4. L. WIGGS- TECHNOLOGY AND LEARNING DISABILITIES 4 Constructivist Theory Defined In education, the traditional classroom of pen and paper lectures is fading out, as newtheories have evolved. There are several different learning theories and all are supported andproved to be effective through concrete evidence. One of the most prominent theories over thelast decade is the constructivist theory. In the article Constructivist Pedagogy, the authorVirginia Richardson explains constructivism is a “theory of learning or meaning making, thatindividuals create their own new understandings on the basis of an interaction between what theyalready know and believe and ideas and knowledge with which they come into contact,”(Richardson, 2003, p. 1623-1624). In broader terms constructivism is when humans generateknowledge and meaning from their experiences. In the Constructivist Learning Theoryinstruction should focus on providing tools and learning environments which allow learners tocreate their own meaning through multiple perspectives. All learners are unique and this isespecially true when it comes to individuals with specific learning disabilities. Through constructivism a learner with a learning disability can create their own view ormeaning of the concept which has been presented. This idea of constructivism is important whendealing with diagnosed learning disabilities because meaningful learning environments should becreated to allow the individual to be successful. In contrast to the constructivist view a studentwere to copy down the definition of a word ten times, is this actually generating knowledge? Isthere anything for the student to connect to and relate to their own experiences? It is importantfor individuals with learning disabilities to be able to make that connection so retention issuccessful and regression is slowed over long periods of time. The Constructivist Theorypresents the importance of creating a learning environment in which students or learners with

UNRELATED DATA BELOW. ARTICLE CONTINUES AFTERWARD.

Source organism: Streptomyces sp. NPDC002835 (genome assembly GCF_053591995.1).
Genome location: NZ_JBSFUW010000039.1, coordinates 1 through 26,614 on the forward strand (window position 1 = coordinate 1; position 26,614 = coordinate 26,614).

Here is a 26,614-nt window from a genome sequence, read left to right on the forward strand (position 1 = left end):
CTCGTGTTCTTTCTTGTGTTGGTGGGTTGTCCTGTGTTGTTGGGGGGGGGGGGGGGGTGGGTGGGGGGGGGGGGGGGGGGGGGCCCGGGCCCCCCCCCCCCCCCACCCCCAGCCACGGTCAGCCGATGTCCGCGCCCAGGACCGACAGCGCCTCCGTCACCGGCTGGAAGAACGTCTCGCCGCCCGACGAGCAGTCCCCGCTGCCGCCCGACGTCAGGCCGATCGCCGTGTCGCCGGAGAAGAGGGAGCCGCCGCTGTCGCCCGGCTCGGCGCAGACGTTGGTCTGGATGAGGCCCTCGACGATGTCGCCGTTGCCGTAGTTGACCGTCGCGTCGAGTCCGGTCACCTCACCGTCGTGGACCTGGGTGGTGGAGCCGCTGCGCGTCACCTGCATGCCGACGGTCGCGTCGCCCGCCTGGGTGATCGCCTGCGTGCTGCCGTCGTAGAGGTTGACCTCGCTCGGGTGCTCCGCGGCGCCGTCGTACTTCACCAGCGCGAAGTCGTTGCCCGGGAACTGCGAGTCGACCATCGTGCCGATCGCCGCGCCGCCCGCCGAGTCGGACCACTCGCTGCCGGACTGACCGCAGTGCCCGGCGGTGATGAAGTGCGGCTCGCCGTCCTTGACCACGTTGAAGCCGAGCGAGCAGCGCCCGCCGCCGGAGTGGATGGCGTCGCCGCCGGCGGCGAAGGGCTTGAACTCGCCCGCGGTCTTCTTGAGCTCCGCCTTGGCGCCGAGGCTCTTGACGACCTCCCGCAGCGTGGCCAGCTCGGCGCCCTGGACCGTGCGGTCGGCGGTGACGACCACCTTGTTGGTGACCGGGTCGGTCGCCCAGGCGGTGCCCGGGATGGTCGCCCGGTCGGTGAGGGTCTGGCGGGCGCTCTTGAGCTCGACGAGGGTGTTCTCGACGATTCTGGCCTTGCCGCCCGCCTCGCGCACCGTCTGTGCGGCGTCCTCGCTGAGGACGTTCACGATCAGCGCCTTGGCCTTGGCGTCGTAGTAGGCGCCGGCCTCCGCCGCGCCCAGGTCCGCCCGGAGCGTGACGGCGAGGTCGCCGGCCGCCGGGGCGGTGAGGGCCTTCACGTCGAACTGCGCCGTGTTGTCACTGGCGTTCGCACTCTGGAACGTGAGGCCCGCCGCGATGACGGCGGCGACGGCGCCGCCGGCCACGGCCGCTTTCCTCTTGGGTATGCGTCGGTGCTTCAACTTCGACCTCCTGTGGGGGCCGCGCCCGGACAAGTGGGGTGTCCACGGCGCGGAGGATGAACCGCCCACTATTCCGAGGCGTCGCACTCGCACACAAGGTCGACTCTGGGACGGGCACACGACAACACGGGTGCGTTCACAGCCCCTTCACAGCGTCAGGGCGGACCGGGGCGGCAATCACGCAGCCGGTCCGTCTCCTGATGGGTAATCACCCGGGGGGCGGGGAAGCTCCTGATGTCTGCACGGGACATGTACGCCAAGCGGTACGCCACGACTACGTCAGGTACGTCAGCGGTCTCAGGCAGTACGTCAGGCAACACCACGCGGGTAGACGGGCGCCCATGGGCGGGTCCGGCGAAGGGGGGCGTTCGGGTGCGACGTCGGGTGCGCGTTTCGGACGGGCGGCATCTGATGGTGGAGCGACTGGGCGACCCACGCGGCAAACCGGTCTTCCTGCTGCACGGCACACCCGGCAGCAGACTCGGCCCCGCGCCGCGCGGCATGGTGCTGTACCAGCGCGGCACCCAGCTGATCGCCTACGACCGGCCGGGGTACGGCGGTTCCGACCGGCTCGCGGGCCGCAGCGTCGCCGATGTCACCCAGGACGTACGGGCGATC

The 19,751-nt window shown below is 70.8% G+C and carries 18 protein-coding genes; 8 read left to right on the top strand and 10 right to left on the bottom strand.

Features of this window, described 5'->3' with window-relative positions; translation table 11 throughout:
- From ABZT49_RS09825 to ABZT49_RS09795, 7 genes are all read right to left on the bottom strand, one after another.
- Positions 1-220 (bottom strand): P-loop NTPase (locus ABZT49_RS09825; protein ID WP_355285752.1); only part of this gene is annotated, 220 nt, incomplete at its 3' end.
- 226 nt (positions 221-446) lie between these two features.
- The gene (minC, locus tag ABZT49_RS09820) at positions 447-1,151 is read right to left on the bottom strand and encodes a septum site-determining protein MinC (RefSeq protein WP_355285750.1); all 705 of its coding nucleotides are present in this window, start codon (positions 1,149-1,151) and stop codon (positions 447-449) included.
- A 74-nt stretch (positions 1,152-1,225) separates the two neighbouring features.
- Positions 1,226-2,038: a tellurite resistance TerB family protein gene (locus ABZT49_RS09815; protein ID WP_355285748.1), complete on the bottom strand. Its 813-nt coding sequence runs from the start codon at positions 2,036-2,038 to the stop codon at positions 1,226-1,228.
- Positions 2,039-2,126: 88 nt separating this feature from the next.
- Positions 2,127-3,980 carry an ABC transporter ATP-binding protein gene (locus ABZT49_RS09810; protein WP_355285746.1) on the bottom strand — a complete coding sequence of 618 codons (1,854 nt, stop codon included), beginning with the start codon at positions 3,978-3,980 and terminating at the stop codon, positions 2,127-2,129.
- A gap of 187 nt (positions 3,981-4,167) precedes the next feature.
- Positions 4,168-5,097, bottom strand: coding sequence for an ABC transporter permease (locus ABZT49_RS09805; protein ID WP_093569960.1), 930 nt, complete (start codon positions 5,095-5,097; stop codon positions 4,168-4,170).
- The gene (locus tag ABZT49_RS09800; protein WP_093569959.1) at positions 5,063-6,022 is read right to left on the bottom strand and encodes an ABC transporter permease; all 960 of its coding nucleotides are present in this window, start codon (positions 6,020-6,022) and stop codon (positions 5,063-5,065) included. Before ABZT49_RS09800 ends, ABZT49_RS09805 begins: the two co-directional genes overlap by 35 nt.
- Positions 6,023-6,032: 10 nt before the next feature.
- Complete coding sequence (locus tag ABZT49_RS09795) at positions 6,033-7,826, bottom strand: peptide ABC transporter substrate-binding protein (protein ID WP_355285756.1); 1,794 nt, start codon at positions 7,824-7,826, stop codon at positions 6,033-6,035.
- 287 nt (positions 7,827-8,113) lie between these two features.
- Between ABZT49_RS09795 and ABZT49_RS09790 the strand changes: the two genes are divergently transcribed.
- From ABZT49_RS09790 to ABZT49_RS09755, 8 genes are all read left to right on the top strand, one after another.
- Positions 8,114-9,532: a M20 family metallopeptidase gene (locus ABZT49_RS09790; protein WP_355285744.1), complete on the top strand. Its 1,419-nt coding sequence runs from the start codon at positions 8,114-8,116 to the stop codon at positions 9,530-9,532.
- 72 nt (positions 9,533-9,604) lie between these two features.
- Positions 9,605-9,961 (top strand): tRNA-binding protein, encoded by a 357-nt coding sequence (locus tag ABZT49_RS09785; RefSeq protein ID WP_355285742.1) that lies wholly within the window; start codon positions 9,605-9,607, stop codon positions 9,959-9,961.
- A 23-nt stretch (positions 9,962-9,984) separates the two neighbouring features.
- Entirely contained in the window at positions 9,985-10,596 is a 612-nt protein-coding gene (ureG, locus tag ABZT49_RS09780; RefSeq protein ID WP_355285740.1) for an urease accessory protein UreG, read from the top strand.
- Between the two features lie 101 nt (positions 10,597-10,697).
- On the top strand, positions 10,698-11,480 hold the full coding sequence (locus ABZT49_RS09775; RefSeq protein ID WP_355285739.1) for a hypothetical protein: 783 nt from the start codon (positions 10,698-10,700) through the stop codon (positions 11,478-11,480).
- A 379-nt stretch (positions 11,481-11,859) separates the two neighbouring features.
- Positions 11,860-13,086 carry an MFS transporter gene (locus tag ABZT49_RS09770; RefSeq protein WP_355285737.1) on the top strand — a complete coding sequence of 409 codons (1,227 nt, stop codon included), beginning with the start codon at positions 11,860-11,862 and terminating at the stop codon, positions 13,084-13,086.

5. L. WIGGS- TECHNOLOGY AND LEARNING DISABILITIES 5 learning disabilities can relate to the material, a learning environment is essential for successfulinstruction. Impact of Technology on Learning Environments One of the most important factors for constructivism to be successful is the learningenvironment. During the past several decades technology has grown, improved, and furtherembedded itself in the educational environment. Technology has a major impact on the learningenvironment, with the use of technology students are able to generate more knowledge andmeaning. In the article Technology and the Constructivist Learning Environment: Implicationsfor Teaching Information Literacy Skills the author Beth S. Woodard explained “ . . .technology’s major impact on teaching and learning is that it changes the learning environmentfrom one of a scarcity of information to resources to one with an abundance of informationresources,” (Woodard, 2003, p.183). For students with learning disabilities technology givesthem different avenues to explore a particular topic. For example, if a student has weaknesses inreading comprehension, the student would not be successful reading out of a book. However,with technology, they could use technological resources and have a more prevalent learningexperience. Technology is giving students a greater number of sources which enables them to use amixture of learning media to help create meaning or understanding. Woodard states that, “. . .people have greater flexibility in choosing the learning modality in which they accomplish theirlearning tasks through technology,” (p. 183). This being said, in a classroom, this gives studentsoptions they can explore and take advantage of to help generate meaning of a topic. Technologynot only creates more environments to learn from but it also creates new attitudes towardlearning environments. In an environment that is technology rich students are more likely to